Many providers are starting to test their cannabis before the new program requirements kick in April 30. They hope if lab results reveal an issue, they can fix it without delaying patient prescriptions.
But only two out of the state’s four young labs are open.
“We’re getting providers lined up but waiting for the department to come out with their rule making,” Smith said. “My concern is whether we have time to get into compliance to avoid a bottleneck in April.”
Montana’s upcoming regulations were set in motion last fall by a voter-passed Initiative 182. Among other things, the measure removed a rule lawmakers created that limited providers to three patients.
Before restricting providers’ size, in 2011 lawmakers pointed to the fact that 30,000 Montanans were cannabis cardholders as proof the program was too big. After years of litigation, the rules went into effect last year. Nearly 90 percent of the state’s marijuana patients lost their providers and 55 dispensaries stopped operating.
When I-182 expanded access once again, lawmakers passed Senate Bill 333 as an attempt to set up side rails to Montana’s marijuana program.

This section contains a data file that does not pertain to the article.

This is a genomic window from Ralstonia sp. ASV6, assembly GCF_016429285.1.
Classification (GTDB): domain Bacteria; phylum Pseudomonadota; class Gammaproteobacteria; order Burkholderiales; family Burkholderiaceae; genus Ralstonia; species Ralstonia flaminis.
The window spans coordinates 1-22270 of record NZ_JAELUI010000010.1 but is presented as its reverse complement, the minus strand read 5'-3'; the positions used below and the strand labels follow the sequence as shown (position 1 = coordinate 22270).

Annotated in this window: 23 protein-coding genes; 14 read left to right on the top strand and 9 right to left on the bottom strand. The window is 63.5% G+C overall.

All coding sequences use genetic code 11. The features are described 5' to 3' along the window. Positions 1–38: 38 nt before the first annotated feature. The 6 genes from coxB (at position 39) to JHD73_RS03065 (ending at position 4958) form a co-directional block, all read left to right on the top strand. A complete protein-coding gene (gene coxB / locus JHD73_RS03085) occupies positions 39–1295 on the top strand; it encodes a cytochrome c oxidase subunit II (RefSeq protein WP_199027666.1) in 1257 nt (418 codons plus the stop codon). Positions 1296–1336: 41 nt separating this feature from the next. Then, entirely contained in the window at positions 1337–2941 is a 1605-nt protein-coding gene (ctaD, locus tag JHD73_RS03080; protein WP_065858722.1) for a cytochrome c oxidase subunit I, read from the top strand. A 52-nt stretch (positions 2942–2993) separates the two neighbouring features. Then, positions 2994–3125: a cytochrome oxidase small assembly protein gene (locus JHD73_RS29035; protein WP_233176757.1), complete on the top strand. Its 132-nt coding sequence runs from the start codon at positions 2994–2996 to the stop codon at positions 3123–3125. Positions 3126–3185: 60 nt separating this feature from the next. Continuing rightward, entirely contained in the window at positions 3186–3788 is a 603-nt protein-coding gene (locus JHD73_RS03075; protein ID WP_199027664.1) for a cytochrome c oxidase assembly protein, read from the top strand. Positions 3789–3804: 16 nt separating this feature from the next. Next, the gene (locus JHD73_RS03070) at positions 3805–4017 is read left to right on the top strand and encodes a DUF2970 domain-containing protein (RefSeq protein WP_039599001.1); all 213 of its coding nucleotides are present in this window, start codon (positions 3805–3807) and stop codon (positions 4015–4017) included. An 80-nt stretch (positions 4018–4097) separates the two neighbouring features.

Bobby Devine, owner of Spark1 in Bozeman, said he doesn’t think all dispensaries will make the cut when the state unrolls new licensing guidelines.
“There is an industry standard that exists throughout this country, and it’s coming to Montana,” Devine said. “It’s a win-win for patients.”
Owner of New Roots Inc., Doug Ireland said he’s relieved the voter initiative re-established his ability to test what he’s selling to roughly 50 patients.
But he still doesn’t know how often he’ll have to send cannabis in for testing or how much it will cost.